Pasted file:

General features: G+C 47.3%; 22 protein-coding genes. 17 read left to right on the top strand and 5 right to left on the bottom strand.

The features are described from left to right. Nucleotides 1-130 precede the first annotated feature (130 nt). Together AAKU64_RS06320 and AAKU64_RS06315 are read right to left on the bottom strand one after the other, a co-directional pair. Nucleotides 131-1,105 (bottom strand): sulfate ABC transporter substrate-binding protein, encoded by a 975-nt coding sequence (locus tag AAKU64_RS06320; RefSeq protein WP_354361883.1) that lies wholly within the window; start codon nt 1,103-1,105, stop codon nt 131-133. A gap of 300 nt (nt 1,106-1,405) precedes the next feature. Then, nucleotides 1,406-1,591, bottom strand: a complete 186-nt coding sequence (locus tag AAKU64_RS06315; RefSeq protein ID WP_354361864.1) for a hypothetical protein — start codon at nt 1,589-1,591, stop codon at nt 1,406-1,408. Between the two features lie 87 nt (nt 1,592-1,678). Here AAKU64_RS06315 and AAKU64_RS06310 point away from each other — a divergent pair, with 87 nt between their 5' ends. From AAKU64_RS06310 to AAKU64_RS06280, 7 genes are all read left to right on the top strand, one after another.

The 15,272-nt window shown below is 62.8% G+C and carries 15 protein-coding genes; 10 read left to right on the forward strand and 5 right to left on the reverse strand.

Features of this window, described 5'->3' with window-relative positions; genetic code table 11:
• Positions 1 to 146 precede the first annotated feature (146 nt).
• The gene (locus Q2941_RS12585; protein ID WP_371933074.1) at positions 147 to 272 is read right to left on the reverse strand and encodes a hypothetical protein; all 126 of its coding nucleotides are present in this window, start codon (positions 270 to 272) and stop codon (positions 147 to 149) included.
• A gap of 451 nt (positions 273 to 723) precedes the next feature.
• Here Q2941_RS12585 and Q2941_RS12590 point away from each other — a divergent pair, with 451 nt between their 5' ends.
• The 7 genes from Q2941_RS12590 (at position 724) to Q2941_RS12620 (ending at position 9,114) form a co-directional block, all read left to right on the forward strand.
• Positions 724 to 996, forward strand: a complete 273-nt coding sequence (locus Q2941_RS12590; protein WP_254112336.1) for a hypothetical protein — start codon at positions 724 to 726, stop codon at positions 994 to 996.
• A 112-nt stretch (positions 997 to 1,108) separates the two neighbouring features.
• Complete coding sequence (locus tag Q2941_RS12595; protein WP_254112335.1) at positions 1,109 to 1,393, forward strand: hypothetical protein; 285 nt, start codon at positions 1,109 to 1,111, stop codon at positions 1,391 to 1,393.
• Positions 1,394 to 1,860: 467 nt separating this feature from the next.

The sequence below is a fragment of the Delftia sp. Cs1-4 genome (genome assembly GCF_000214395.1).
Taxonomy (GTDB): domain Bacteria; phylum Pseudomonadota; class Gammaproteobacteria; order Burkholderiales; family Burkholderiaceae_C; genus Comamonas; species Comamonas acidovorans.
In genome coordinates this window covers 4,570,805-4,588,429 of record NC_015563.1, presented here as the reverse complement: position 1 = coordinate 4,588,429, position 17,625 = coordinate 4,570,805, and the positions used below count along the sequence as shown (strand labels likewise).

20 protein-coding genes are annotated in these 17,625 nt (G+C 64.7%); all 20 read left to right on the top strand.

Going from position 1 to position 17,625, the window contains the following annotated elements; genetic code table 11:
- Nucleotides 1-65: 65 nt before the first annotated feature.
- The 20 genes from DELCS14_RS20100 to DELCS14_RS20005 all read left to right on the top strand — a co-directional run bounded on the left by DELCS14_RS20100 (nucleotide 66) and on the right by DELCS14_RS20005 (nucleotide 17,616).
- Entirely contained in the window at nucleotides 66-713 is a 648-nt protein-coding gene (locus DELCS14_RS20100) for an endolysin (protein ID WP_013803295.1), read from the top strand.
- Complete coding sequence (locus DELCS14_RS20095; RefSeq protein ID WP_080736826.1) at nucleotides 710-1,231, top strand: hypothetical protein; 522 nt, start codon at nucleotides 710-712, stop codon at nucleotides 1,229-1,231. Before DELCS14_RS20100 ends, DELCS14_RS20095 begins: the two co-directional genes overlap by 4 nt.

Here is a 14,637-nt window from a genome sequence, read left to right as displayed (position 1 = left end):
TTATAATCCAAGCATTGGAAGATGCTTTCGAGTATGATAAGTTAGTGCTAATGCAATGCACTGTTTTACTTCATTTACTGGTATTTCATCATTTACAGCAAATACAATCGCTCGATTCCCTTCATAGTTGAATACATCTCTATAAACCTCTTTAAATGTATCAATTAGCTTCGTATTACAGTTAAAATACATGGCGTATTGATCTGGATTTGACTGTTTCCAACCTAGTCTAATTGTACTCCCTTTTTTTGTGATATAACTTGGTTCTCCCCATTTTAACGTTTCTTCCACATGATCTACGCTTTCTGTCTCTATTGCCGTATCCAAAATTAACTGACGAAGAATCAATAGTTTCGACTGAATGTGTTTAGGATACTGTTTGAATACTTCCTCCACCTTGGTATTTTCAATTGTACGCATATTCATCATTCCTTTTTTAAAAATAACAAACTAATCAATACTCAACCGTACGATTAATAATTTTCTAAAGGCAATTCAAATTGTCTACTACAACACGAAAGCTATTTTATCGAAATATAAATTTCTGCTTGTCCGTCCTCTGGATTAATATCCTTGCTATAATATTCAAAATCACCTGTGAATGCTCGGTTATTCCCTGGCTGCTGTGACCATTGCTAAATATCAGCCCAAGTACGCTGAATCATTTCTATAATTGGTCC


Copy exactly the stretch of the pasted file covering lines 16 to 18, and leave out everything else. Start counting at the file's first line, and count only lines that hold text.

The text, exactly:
In genome coordinates this window covers 4,570,805-4,588,429 of record NC_015563.1, presented here as the reverse complement: position 1 = coordinate 4,588,429, position 17,625 = coordinate 4,570,805, and the positions used below count along the sequence as shown (strand labels likewise).

20 protein-coding genes are annotated in these 17,625 nt (G+C 64.7%); all 20 read left to right on the top strand.

Going from position 1 to position 17,625, the window contains the following annotated elements; genetic code table 11: